The second Venues Day event was held at the Ministry of Sound on Tuesday 20th October 2015. The event coincided with the launch of the report, London’s Grassroots Music Venues Rescue Plan, produced by the Mayor of London’s Music Venues Taskforce, in response to the high number of venue closures in the city. At last year’s inaugural event, the idea for an association of music venues was mooted, and the Music Venue Trust must be congratulated for setting up not only the Music Venues Alliance, but also a trade association, the Trade Association of the Music Venues Alliance (TAMVA), which launched at Venues Day.
Live Music Exchange’s Emma Webster was at Venues Day and has put together ten things learned at the event for this week’s blog post.
- Make some noise! The word ‘crisis’ was used throughout the day to describe the current state of grassroots music venues, not just in London, but across the UK. However, as Shadow Culture Secretary, Michael Dugher MP, suggested, the music industry and politicians need to start by admitting that there is a problem. London now has a rescue plan, backed by the Mayor, but, as Music Venue Trust’s Mark Davyd later suggested, we still need to make a lot of noise so that politicians and local authorities are aware of the issue; Dugher recommended emailing MPs to raise awareness.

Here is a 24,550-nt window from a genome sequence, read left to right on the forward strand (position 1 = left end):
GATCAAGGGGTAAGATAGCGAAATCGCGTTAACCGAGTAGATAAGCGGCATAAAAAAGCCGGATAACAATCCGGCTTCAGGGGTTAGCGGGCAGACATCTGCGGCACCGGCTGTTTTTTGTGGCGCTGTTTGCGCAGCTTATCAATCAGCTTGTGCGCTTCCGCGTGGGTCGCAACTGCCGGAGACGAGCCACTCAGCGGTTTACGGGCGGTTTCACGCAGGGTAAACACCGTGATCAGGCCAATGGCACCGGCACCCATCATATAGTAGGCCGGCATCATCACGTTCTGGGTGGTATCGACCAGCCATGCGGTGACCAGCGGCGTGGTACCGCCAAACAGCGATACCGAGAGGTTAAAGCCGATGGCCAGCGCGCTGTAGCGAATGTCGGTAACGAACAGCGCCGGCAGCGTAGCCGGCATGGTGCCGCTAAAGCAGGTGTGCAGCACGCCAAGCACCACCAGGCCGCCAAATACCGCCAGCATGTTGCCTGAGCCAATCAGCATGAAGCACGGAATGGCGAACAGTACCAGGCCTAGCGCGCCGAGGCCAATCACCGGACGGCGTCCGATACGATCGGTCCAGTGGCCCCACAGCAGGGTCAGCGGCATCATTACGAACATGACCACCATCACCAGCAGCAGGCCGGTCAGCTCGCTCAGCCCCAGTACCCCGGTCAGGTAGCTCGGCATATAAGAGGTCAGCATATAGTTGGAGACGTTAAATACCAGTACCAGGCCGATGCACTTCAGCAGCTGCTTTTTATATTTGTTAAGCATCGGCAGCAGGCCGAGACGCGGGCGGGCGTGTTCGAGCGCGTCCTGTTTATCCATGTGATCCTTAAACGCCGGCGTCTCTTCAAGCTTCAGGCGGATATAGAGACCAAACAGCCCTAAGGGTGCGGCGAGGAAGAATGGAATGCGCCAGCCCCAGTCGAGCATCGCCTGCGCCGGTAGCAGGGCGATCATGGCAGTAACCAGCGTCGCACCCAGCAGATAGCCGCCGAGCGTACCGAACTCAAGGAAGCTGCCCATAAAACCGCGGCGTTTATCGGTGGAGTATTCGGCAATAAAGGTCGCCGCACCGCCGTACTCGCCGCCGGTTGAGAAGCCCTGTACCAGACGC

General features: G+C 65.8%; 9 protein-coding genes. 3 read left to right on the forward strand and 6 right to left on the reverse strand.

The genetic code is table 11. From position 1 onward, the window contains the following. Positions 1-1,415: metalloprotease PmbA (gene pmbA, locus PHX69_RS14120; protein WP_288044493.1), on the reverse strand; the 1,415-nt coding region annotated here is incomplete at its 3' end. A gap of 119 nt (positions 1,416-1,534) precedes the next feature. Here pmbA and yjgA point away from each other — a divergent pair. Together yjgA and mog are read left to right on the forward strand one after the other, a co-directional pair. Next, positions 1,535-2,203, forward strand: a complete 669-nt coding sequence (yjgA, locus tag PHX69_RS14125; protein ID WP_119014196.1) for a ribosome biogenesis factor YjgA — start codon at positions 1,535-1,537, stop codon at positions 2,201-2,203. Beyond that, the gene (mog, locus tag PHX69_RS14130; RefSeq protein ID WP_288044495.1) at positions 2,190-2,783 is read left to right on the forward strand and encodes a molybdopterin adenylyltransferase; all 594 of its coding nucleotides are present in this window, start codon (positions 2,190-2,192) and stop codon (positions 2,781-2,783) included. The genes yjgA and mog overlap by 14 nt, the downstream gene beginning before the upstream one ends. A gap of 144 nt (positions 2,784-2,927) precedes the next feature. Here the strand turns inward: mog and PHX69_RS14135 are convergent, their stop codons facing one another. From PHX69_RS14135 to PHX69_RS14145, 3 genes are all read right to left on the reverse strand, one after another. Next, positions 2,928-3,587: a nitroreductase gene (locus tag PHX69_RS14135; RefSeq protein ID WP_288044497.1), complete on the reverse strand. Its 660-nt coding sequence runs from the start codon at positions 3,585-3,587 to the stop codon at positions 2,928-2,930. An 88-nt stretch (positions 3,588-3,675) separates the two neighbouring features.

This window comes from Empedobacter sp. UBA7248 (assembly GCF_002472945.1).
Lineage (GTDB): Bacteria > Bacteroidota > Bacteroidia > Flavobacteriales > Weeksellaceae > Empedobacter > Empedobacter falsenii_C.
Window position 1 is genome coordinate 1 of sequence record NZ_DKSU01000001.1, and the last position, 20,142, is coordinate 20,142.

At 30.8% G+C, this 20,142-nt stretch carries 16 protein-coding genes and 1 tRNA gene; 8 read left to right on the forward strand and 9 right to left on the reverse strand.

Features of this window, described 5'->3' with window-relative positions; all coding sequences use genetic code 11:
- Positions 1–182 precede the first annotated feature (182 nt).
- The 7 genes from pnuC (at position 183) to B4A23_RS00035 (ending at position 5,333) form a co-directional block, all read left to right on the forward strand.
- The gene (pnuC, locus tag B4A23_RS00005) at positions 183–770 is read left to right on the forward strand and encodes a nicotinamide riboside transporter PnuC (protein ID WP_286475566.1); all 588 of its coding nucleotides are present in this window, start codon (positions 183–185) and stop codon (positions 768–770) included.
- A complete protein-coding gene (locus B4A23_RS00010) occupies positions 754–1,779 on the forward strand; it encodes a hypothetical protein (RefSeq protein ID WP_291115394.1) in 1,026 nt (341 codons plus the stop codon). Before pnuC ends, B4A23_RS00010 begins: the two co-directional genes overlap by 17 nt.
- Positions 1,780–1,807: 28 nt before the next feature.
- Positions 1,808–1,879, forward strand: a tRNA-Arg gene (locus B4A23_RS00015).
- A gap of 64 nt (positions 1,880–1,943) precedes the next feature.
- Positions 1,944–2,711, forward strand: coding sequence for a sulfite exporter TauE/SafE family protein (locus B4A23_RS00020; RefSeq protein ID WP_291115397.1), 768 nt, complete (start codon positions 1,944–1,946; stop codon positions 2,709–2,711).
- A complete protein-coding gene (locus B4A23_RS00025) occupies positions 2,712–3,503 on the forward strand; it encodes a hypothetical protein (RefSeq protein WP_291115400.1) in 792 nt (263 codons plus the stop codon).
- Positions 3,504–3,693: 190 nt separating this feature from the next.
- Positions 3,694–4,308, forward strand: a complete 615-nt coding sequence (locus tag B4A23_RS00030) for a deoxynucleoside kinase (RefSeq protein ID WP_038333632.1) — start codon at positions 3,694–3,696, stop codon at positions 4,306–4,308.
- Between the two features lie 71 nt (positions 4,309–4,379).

- Where are the big promoters? The first panel of the day featured Geoff Taylor from the recording industry trade body, the British Phonographic Industry (BPI), who stated that the (recorded) music industry is conscious of working within a wider ecology and that record labels recognise the value of small music venues to their own business, in that they recognise that the ‘live music scene is an intrinsic part of going on to be a successful recording artist’. As with the 2014 event, however, the elephant in the room was the lack of input from the ‘top’ end of the live music industry, i.e. the larger promoters and ticket agencies. While Venues Day attendees berated the recording industry for not investing heavily enough in the grassroots end of the industry via tour support, for me it was again surprising that no-one mentioned the lack of support from major promoters and ticket agents. Indeed, BBC Radio 6’s Steve Lamacq warned of the potential danger of live music going the same way as football with the large venues attracting all the money and the smaller local venues – like local football clubs – in a state of decline. Lamacq suggested that if 15 year-olds can’t get to a gig on a bus, they may never get to see a gig and may never engage with live music; he suggested that the money needs to trickle down from the large-scale to the grassroots levels in order that there are decent venues with decent equipment in order to produce long-term music fans. I suggest that perhaps next year’s event could feature a spokesperson from the upper echelons of the live music industry – Live Nation, for example – in order to help make this happen.